Redox Titration

Redox Titration - Permanganate, Dichromate and Idometric Titration

A redox titration is a form of titration established on a redox reaction between the titrant and analyte. Redox titration can involve the use of a redox indicator or a potentiometer. A general example of a redox titration is treating a solution of iodine with a reducing agent to create iodide using a starch indicator to help spot the endpoint. Iodine (I2) can be reduced to iodide (I−) example. thiosulfate (S2O32−), when all iodine is consumed the blue color vanishes. This is process is known as an iodometric titration.

The reduction of iodine to iodide is the final step in a chain of reactions where the first reactions are used to transform an unknown amount of the solute (the material being analyzed) to an equivalent amount of iodine, which can then be titrated. Sometimes other halogens (or haloalkanes) than iodine are used in the in-between reactions as they are available in better measurable standard solutions and react more quickly with the solute. The additional phases in iodometric titration might be valuable due to the equivalence point, where the blue turns slightly colorless, is more distinct than few other analytical or can be by volumetric methods.

Sub-Divisions of Redox Titrations

  • • Permanganate Titrations

  • • Dichromate Titrations

  • • Iodimetric or Iodometric Titrations

  • 1) Permanganate Titrations

    It is an oxidizing agent in this kind of redox titration method. Maintenance of the mixture is done with the help of dilute sulphuric acid. Moreover, the addition of Sulphuric acid also helps to raise the hydrogen ions present in the solution.
    In this method, the reagent has strong color because of the permanganate ion MnO4. In this case, the permanganate ion behaves as a self-indicator in this method. The solution remains colorless earlier to the endpoint. The equation of redox reaction

    The outcome of the endpoint is visible when oxidation of the last of the reductant like Fe2+ or C2O42– happens. At this point, the solution recalls the first lasting tinge of the MnO4 (pink color) appears. The concentration can be a minimum of 10–6 mol L–1. This allows the slight “overshoot” of the pink color after the equivalence point.

    The same point is where oxidant and reductant are the same with respect to the mole stoichiometry or the total number of electrons lost and electron increased in oxidation and reduction reaction will be similar. The potassium permanganate titration helps in the estimation of ferrous salts, hydrogen peroxide, oxalic acid, oxalates and more. Still, it is very vital to always standardize the solution prior to use.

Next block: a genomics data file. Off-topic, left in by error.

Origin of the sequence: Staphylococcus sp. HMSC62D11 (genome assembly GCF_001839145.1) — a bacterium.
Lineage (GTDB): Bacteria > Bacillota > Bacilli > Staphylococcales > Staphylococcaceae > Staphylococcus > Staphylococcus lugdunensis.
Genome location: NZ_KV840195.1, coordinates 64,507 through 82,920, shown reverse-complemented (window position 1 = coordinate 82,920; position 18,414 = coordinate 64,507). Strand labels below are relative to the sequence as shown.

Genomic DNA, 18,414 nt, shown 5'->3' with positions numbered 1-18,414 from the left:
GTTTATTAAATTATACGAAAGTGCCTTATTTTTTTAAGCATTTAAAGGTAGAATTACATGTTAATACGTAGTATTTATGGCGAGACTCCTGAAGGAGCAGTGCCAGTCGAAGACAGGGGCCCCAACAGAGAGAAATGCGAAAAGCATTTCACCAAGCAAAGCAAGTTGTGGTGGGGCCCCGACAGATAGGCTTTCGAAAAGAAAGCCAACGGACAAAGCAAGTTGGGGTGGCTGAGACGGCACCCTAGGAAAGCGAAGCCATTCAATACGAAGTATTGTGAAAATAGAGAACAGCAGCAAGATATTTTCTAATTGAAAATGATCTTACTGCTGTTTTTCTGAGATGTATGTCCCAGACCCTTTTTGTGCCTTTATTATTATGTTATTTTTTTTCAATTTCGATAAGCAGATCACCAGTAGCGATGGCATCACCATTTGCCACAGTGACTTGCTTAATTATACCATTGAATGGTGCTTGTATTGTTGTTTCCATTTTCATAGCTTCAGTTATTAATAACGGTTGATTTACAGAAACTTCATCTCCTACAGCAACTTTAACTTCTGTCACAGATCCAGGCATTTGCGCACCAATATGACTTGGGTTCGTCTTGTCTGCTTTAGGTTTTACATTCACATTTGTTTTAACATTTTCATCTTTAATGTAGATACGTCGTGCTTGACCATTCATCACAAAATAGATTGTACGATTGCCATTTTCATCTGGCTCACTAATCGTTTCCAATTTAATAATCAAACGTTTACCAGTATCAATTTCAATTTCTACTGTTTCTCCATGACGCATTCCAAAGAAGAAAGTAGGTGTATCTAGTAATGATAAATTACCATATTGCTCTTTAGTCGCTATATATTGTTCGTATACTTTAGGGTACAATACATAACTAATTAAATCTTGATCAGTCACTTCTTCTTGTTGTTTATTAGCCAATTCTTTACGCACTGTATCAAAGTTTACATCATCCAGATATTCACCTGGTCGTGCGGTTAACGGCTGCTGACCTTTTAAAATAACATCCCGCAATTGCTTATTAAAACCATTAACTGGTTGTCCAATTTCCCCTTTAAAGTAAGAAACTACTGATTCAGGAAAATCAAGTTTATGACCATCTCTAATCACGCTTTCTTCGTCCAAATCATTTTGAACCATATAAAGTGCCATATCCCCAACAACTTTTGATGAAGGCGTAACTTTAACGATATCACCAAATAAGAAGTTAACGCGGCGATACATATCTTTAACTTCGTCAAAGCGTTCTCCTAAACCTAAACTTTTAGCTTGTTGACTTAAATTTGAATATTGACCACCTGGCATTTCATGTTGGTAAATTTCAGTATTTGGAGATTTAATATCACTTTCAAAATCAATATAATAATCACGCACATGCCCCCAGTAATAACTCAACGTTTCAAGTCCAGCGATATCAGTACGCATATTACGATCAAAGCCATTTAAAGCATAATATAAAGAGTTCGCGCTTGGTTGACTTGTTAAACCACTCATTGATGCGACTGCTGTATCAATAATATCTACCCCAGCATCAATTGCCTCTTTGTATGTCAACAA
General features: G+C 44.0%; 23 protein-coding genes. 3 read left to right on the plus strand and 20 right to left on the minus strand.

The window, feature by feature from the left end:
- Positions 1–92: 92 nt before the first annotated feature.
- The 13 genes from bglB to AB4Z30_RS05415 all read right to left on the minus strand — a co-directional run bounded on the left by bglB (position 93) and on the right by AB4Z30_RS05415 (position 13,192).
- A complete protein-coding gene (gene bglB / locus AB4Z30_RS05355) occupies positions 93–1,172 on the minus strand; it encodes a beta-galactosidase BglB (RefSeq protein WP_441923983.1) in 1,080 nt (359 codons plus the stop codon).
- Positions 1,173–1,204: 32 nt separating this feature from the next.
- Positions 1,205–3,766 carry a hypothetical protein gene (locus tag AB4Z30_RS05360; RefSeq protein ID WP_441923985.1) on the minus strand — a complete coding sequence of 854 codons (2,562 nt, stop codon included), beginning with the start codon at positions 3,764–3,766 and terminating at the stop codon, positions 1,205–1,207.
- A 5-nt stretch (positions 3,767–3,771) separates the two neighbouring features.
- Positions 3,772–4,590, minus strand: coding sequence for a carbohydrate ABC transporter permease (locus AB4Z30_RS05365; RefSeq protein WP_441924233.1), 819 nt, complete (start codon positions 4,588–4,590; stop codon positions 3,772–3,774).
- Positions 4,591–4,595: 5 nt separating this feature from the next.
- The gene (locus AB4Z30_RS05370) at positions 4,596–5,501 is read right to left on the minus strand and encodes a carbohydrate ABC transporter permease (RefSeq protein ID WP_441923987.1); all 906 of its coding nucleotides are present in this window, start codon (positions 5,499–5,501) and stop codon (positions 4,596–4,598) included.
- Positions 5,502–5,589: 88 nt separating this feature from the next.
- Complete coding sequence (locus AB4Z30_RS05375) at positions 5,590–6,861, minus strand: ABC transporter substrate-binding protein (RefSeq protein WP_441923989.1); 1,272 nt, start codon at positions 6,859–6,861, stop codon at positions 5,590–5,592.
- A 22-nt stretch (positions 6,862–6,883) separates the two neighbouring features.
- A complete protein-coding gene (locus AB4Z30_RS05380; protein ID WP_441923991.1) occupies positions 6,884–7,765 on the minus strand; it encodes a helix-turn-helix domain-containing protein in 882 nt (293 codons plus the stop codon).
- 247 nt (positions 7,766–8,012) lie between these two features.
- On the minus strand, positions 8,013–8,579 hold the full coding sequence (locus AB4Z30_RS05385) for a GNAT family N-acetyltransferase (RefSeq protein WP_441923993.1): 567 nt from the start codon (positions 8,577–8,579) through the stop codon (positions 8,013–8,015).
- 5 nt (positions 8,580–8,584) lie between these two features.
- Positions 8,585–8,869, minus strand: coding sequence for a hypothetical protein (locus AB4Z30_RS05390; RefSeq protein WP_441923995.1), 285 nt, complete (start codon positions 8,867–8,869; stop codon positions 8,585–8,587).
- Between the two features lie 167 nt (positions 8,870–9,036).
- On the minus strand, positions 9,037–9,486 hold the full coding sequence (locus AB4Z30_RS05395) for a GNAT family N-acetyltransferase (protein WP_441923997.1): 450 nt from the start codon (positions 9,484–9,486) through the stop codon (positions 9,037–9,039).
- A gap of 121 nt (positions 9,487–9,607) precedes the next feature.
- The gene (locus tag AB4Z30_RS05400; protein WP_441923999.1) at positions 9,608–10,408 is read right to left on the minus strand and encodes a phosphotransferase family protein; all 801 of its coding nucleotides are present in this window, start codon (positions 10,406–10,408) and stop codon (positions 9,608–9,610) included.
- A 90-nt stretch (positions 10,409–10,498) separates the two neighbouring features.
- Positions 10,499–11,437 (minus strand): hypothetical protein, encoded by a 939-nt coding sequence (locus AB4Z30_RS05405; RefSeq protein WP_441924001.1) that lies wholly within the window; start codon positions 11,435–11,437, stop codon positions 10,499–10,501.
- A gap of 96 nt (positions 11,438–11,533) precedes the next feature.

2) Dichromate Titrations

    In this technique, potassium dichromate behaves as the oxidant in the acidic medium. It is essential to maintain the acidity of the medium by addition of dilute sulphuric acid. The equation of the reaction is

    In this condition, there is no important auto color change as observed in the MnO4titration. Cr2O2– is not a self-indicator. Still, Cr2O2– oxidizes the indicator material diphenylamine soon after achieving the equivalence point thereby making an intense blue color. The variation in signals the end point of the titration. We can use the potassium dichromate mixture in titrations directly. This technique helps in the estimation of ferrous salts and iodides.

    3) Iodometric Titrations

    This is an exciting but simple method. In this case, free iodine reduction to iodide ions happens as well as iodine ion oxidation to free iodine occurs. The reduction and oxidation reactions are

    The solution behaves as an indicator. The use of this technique is limited to the reagents capable of oxidizing I ions. Examples of such reaction are of Cu(II)

    The ability of iodine to yield an intense blue color with starch as the material and its capacity to react with thiosulphate ions (S2O32–) forms the basis of this technique. The definite reaction with (S2O32–) is also a redox reaction

    I2 is insoluble in water but it remains in the solution in the form of KI3 that has KI. After the adding of starch, the iodine in the reaction releases as iodide ions generating intense blue color. However, the color vanishes on the consumption of iodine by the thiosulphate ions. The endpoint of the reaction is easily visible. Hence, it is easy to conclude the concentration of the unknown mixture by stoichiometric calculation.

    Finding the Endpoint with an Indicator

    Three kinds of indicators are needed to signal a redox titration’s end point. The reduced and oxidized forms of certain titrants, such as MnO4–, have different colors. A solution of MnO4– is strong purple. In an acidic solution, still, permanganate’s reduced form, Mn2+, is almost colorless. When using MnO4– as a titrant, the titrand’s mixture remains colorless till the equivalence point. The first drop of excess MnO4– produces a permanent tinge of purple, indicating the endpoint.